Featured Articles

5th Generation Broadwell 14nm family comes in three lines

5th Generation Broadwell 14nm family comes in three lines

Intel's 5th Core processor family, codenamed Broadwell, will launch in three lines for the mobile segment. We are talking about upcoming…

More...
Broadwell Chromebooks coming in late Q1 2015

Broadwell Chromebooks coming in late Q1 2015

Google's Chromebook OS should be updating automatically every six weeks, but Intel doesn't come close with its hardware refresh schedule.

More...
New round of Nexus phone rumour kicks off

New round of Nexus phone rumour kicks off

Rumours involving upcoming Nexus devices are nothing uncommon, but this year there is a fair bit of confusion, especially on the…

More...
Nvidia officially launches the 8-inch Shield Tablet

Nvidia officially launches the 8-inch Shield Tablet

As expected and reported earlier, Nvidia has now officially announced its newest Shield device, the new 8-inch Shield Tablet. While the…

More...
Aerocool Dead Silence reviewed

Aerocool Dead Silence reviewed

Aerocool is well known for its gamer cases with aggressive styling. However, the Dead Silence chassis offers consumers a new choice,…

More...
Frontpage Slideshow | Copyright © 2006-2010 orks, a business unit of Nuevvo Webware Ltd.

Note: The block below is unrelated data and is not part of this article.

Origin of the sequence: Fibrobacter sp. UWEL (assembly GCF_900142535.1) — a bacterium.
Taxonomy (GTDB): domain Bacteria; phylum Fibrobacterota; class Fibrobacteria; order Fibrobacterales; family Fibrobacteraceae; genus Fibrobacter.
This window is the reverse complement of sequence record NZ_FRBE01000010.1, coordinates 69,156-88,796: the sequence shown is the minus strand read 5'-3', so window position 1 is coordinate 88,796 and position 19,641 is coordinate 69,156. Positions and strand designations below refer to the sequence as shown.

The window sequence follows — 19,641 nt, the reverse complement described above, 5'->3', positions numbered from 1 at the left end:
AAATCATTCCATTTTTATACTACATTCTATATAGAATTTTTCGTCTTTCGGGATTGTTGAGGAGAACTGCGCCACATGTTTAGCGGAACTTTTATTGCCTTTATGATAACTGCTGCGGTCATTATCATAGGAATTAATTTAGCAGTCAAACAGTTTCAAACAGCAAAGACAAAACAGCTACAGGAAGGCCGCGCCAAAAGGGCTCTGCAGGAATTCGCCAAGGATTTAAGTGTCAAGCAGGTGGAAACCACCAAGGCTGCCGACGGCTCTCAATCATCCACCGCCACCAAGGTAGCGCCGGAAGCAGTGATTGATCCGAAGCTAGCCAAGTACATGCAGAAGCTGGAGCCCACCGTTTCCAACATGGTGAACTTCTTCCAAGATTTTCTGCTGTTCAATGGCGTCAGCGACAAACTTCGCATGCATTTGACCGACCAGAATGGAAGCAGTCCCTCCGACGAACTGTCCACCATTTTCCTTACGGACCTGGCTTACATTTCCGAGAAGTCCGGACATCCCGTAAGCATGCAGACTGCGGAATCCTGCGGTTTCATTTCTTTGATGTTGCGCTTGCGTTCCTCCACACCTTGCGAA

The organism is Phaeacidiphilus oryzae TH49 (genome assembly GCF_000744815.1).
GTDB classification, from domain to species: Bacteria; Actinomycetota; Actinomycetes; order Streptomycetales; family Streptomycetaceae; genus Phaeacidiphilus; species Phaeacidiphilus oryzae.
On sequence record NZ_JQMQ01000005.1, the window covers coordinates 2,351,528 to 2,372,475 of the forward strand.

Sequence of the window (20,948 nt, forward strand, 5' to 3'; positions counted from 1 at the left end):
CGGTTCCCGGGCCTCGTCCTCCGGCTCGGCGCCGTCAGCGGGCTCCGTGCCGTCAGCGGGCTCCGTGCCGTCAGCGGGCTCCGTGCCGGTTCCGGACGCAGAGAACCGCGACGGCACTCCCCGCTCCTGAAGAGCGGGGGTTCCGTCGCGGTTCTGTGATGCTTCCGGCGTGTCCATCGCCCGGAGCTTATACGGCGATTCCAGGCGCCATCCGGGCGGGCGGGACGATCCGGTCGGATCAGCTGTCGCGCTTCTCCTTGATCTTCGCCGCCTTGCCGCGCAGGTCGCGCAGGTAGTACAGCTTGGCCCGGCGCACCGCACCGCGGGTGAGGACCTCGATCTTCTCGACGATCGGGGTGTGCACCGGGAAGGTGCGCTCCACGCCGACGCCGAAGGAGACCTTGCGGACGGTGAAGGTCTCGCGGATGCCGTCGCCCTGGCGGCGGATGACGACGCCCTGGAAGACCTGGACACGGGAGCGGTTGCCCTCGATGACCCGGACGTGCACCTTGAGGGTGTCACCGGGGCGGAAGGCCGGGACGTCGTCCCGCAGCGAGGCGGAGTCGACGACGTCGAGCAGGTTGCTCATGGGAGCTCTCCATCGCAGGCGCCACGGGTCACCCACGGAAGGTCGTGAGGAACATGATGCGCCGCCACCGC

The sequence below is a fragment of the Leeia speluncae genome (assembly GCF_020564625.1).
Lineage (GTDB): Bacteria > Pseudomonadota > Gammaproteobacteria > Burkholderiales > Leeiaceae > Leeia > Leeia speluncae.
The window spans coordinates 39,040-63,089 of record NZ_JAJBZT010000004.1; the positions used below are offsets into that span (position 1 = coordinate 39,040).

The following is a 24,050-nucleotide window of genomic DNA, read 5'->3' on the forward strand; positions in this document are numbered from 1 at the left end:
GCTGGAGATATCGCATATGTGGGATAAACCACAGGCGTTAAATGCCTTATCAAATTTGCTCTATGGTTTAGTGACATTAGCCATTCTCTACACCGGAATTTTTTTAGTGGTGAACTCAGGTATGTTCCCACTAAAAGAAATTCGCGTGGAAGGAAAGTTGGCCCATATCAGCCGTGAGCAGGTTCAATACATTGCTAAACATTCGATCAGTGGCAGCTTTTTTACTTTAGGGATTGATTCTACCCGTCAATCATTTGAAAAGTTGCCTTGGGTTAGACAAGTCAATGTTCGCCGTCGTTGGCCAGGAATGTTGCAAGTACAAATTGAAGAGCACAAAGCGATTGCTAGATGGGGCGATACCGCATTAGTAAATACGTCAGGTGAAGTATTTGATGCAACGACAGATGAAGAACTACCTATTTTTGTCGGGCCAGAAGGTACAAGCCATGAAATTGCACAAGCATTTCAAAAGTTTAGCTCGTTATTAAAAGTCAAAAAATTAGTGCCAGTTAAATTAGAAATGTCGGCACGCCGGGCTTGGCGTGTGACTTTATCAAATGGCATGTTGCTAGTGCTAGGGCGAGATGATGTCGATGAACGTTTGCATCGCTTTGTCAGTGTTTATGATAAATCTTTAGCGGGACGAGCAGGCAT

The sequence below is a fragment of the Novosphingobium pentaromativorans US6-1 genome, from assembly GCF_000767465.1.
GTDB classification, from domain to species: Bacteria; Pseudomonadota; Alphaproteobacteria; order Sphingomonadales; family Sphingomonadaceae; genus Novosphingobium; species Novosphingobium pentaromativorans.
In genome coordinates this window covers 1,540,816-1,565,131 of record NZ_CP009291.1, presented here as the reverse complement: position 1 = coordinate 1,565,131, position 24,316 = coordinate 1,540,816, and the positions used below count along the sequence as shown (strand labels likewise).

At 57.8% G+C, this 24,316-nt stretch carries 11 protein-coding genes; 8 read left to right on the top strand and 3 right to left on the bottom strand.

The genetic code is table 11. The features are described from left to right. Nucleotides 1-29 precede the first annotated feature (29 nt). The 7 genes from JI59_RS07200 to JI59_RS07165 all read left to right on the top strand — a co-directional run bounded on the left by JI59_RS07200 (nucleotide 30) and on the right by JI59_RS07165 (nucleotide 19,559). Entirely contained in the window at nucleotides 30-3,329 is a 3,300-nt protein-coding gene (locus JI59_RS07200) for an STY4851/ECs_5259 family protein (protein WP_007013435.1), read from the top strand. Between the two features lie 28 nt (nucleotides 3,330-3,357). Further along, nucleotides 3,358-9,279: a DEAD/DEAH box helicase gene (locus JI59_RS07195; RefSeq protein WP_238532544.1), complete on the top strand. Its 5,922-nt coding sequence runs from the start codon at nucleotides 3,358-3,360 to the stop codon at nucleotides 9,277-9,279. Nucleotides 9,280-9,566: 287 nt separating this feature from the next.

Wednesday, 13 July 2011 12:12

Sony demands the use of HDMI cable

Written by Nick Farell


Narrowing choice
At the moment if you want High Def telly on your PS3, you can use component cables or you can use an HDMI cable.

According to a memo allegedly sent to GameStop and obtained by Kotaku, the newest PS3 systems will disable high definition signals. In other words you will have to use an HDMI cable to show an HD image on the new 'K' model PS3. This is pretty much a sop to the stores which flog HDMI cables at a mark up that is so great that even Steve Jobs would not try it.

Most of the PS3 users probably would not know that it is a good idea to shop around for them. However the main reason is that an HDMI connection is a protected path to your television, complete with a form of DRM called High-Bandwidth Digital Content Protection, or HDCP for short. It means that Sony can control over how the image is used, while limiting the possibilities for recording or duplication.

So once again Sony is miffing its users by controlling them. It is fairly clear that user protests that turn in hacks don't make the slightest bit of difference and it is better go with another console.

More here.
Last modified on Wednesday, 13 July 2011 14:30

Nick Farell

E-mail: This e-mail address is being protected from spambots. You need JavaScript enabled to view it
blog comments powered by Disqus

 

Facebook activity

Latest Commented Articles

Recent Comments